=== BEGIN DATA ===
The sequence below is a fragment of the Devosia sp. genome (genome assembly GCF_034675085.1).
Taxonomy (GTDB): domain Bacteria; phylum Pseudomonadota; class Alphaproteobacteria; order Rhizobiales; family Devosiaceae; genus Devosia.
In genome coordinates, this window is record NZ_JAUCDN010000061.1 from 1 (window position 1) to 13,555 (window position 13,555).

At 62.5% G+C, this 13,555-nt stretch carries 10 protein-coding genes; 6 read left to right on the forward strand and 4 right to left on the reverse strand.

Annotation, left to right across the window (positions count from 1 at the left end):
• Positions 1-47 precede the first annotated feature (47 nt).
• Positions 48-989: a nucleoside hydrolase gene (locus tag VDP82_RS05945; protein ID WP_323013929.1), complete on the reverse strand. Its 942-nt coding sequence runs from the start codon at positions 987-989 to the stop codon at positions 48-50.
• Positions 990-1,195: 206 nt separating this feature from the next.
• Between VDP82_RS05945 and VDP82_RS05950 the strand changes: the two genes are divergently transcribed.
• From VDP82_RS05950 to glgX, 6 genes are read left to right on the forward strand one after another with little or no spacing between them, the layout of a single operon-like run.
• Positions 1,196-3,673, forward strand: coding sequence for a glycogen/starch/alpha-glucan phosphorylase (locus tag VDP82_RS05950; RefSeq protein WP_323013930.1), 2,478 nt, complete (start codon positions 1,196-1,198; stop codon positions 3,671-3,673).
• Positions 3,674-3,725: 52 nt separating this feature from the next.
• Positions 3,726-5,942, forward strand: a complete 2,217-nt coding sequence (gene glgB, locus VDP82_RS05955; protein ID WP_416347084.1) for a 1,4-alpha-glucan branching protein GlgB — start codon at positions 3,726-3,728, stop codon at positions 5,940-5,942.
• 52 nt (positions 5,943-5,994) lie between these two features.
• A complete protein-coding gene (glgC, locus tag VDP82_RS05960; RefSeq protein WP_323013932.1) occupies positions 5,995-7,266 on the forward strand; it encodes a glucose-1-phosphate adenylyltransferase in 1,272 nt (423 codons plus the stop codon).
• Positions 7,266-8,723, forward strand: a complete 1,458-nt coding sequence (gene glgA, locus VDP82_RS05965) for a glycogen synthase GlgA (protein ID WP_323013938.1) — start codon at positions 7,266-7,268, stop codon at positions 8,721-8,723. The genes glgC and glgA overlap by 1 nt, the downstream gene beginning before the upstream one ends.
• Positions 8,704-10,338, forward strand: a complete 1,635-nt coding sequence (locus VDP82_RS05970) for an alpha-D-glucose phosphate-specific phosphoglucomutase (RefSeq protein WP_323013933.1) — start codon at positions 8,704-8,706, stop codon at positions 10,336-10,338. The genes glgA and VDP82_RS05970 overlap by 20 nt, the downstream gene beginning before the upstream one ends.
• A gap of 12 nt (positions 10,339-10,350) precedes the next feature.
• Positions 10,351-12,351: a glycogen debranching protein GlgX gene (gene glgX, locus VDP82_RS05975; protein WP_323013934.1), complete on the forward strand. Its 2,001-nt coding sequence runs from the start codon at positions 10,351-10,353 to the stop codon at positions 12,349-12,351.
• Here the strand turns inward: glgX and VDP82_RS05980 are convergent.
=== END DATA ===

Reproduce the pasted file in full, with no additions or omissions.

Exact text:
The sequence below is a fragment of the Devosia sp. genome (genome assembly GCF_034675085.1).
Taxonomy (GTDB): domain Bacteria; phylum Pseudomonadota; class Alphaproteobacteria; order Rhizobiales; family Devosiaceae; genus Devosia.
In genome coordinates, this window is record NZ_JAUCDN010000061.1 from 1 (window position 1) to 13,555 (window position 13,555).

At 62.5% G+C, this 13,555-nt stretch carries 10 protein-coding genes; 6 read left to right on the forward strand and 4 right to left on the reverse strand.

Annotation, left to right across the window (positions count from 1 at the left end):
• Positions 1-47 precede the first annotated feature (47 nt).
• Positions 48-989: a nucleoside hydrolase gene (locus tag VDP82_RS05945; protein ID WP_323013929.1), complete on the reverse strand. Its 942-nt coding sequence runs from the start codon at positions 987-989 to the stop codon at positions 48-50.
• Positions 990-1,195: 206 nt separating this feature from the next.
• Between VDP82_RS05945 and VDP82_RS05950 the strand changes: the two genes are divergently transcribed.
• From VDP82_RS05950 to glgX, 6 genes are read left to right on the forward strand one after another with little or no spacing between them, the layout of a single operon-like run.
• Positions 1,196-3,673, forward strand: coding sequence for a glycogen/starch/alpha-glucan phosphorylase (locus tag VDP82_RS05950; RefSeq protein WP_323013930.1), 2,478 nt, complete (start codon positions 1,196-1,198; stop codon positions 3,671-3,673).
• Positions 3,674-3,725: 52 nt separating this feature from the next.
• Positions 3,726-5,942, forward strand: a complete 2,217-nt coding sequence (gene glgB, locus VDP82_RS05955; protein ID WP_416347084.1) for a 1,4-alpha-glucan branching protein GlgB — start codon at positions 3,726-3,728, stop codon at positions 5,940-5,942.
• 52 nt (positions 5,943-5,994) lie between these two features.
• A complete protein-coding gene (glgC, locus tag VDP82_RS05960; RefSeq protein WP_323013932.1) occupies positions 5,995-7,266 on the forward strand; it encodes a glucose-1-phosphate adenylyltransferase in 1,272 nt (423 codons plus the stop codon).
• Positions 7,266-8,723, forward strand: a complete 1,458-nt coding sequence (gene glgA, locus VDP82_RS05965) for a glycogen synthase GlgA (protein ID WP_323013938.1) — start codon at positions 7,266-7,268, stop codon at positions 8,721-8,723. The genes glgC and glgA overlap by 1 nt, the downstream gene beginning before the upstream one ends.
• Positions 8,704-10,338, forward strand: a complete 1,635-nt coding sequence (locus VDP82_RS05970) for an alpha-D-glucose phosphate-specific phosphoglucomutase (RefSeq protein WP_323013933.1) — start codon at positions 8,704-8,706, stop codon at positions 10,336-10,338. The genes glgA and VDP82_RS05970 overlap by 20 nt, the downstream gene beginning before the upstream one ends.
• A gap of 12 nt (positions 10,339-10,350) precedes the next feature.
• Positions 10,351-12,351: a glycogen debranching protein GlgX gene (gene glgX, locus VDP82_RS05975; protein WP_323013934.1), complete on the forward strand. Its 2,001-nt coding sequence runs from the start codon at positions 10,351-10,353 to the stop codon at positions 12,349-12,351.
• Here the strand turns inward: glgX and VDP82_RS05980 are convergent.